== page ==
Where does lightning have the potential to travel farther - vertically or horizontally?
The answer is fairly obvious once you ponder it for a few moments. First, consider how far reaching the atmosphere is vertically, then consider how much greater are the distances of the Earth's surface horizontally. Horizontal lightning arcs therefore have the greatest potential distance to travel.
The base of a cumulonimbus [thunderhead] can be several miles across, and it can be tall enough to occupy middle as well as low altitudes; though formed at an altitude of about 3,000 to 4,000 meters (10,000 to 12,000 feet), its peak can reach up to 23,000 meters (75,000 feet) in extreme cases ("http://en.wikipedia.org/wiki/Cumulonimbus" [Broken]).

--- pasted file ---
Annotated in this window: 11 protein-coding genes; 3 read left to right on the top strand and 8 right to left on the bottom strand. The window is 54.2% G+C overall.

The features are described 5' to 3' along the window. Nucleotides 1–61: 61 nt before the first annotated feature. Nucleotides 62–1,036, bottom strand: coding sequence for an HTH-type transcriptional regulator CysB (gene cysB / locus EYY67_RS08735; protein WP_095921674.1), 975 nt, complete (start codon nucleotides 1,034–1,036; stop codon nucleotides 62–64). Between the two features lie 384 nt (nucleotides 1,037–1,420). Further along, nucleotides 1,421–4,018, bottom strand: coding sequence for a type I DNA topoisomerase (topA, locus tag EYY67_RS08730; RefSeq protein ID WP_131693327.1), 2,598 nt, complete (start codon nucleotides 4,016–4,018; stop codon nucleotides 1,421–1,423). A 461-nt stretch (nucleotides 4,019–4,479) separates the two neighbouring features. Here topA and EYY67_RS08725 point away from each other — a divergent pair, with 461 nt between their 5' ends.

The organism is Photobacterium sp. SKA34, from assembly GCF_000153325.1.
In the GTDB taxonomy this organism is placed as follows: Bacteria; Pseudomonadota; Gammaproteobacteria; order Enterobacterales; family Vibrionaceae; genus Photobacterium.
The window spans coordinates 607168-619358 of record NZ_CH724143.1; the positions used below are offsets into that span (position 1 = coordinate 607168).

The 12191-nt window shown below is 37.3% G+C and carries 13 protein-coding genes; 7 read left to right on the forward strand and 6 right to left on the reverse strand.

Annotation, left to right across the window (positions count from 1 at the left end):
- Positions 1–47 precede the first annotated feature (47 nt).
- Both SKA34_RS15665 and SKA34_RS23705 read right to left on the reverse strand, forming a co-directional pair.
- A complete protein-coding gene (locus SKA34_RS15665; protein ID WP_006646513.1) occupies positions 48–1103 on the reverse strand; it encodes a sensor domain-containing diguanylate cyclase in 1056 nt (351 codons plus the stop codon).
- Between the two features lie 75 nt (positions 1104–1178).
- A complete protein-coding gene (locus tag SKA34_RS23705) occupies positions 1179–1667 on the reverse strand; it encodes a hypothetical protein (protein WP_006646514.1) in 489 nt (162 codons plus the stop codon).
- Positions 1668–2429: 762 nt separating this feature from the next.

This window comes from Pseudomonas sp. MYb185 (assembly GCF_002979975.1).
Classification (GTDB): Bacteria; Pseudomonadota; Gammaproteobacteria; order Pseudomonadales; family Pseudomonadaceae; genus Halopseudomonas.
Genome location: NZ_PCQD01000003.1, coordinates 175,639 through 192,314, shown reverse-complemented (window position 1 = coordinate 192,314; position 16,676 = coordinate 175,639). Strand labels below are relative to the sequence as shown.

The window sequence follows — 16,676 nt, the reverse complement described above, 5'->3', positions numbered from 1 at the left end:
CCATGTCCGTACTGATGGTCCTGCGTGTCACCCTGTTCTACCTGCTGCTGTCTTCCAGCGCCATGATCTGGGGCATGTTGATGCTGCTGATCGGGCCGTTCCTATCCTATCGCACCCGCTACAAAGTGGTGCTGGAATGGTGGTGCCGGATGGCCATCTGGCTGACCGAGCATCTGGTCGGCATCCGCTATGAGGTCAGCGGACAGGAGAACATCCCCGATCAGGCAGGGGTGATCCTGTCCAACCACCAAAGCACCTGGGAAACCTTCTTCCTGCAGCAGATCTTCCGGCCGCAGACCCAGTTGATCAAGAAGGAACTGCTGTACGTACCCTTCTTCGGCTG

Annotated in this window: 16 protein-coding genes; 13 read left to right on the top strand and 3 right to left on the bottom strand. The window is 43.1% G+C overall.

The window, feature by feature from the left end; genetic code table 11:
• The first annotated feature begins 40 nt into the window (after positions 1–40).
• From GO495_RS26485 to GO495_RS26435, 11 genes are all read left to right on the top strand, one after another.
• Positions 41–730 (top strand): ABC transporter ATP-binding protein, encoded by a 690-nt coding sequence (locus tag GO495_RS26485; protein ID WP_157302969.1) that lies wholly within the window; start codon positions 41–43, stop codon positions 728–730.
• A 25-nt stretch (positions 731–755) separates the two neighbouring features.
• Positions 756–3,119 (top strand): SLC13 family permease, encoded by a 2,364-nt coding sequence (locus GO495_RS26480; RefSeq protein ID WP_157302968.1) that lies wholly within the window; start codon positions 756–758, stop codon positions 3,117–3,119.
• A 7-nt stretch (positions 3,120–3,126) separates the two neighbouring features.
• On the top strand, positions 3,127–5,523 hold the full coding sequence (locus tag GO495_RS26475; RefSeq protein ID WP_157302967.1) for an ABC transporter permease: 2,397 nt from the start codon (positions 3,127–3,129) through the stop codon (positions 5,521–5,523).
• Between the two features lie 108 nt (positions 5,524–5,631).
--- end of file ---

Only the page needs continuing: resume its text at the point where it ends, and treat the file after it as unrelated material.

A bolt from the blue is a form of lightning that strikes out of an apparently cloudless sky. In fact, it actually originates from the anvil cloud atop a thunderstorm which may be as far as thirty miles [~50,000 meters] away ("http://en.wikipedia.org/wiki/Bolt_from_the_blue" [Broken]).
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